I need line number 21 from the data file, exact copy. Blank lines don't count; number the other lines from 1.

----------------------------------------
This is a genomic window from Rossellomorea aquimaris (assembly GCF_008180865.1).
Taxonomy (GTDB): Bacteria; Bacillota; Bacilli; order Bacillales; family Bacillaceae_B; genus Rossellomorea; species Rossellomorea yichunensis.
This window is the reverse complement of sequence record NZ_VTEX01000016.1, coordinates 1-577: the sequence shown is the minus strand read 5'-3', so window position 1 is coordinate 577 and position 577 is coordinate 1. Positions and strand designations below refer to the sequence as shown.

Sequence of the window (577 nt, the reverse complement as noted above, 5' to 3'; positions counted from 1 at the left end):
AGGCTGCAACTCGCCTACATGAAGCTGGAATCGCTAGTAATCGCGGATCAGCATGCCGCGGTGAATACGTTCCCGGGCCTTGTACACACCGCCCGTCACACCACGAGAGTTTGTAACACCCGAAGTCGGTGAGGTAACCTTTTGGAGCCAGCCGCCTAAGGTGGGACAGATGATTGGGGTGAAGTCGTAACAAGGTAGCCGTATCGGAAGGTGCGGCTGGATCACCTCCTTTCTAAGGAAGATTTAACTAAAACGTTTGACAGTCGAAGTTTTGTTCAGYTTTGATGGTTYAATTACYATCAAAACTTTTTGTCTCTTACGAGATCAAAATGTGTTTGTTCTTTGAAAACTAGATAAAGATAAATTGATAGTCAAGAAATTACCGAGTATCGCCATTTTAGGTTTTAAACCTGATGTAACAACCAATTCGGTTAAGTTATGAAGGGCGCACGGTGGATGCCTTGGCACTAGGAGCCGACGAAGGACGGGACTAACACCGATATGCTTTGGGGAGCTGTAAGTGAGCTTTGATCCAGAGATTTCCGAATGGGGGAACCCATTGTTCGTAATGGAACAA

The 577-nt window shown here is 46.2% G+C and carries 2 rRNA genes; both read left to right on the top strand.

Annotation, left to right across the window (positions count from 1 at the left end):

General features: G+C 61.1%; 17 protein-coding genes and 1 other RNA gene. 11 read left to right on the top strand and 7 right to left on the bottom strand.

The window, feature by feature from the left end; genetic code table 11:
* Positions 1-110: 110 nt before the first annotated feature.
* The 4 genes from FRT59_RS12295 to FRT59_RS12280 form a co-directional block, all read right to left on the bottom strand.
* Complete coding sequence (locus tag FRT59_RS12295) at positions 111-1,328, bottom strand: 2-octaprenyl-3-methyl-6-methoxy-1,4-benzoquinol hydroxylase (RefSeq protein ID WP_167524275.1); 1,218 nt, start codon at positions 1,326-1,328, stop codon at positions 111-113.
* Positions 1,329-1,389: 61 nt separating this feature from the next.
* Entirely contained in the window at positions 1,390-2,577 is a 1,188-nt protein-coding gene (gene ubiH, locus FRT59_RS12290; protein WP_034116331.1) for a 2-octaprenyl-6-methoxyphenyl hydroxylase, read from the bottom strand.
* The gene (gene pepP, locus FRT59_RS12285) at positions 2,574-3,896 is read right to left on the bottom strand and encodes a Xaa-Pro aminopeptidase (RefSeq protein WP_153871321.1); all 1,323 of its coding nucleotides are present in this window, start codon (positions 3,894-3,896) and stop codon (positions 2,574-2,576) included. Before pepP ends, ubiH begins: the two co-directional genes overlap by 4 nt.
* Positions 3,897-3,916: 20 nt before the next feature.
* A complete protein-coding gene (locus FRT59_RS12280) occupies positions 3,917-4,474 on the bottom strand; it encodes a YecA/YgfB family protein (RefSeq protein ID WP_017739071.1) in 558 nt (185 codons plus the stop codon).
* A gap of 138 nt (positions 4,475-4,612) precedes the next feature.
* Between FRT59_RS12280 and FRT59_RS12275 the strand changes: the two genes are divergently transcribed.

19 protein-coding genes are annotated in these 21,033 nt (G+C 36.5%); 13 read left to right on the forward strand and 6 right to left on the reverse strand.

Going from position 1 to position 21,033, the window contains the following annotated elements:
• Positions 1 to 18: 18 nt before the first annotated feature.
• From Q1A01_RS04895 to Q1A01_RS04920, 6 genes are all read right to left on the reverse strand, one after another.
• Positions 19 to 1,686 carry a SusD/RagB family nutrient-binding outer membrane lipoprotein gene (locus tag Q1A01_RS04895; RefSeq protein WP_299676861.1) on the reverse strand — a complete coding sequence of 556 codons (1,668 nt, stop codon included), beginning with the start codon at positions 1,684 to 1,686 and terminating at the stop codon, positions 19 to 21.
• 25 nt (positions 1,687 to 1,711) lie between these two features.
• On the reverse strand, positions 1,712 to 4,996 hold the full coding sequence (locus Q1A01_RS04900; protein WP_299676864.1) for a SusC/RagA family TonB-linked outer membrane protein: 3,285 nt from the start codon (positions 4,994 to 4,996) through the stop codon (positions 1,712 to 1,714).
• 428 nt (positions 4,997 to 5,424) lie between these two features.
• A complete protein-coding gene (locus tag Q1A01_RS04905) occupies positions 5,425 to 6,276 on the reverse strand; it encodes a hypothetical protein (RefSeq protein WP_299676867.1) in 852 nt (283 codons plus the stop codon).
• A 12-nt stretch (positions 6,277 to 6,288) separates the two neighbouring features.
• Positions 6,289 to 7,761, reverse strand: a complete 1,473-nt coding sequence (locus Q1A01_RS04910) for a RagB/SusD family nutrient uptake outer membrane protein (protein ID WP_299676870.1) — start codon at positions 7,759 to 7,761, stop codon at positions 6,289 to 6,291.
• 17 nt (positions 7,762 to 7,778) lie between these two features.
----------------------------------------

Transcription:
Going from position 1 to position 21,033, the window contains the following annotated elements: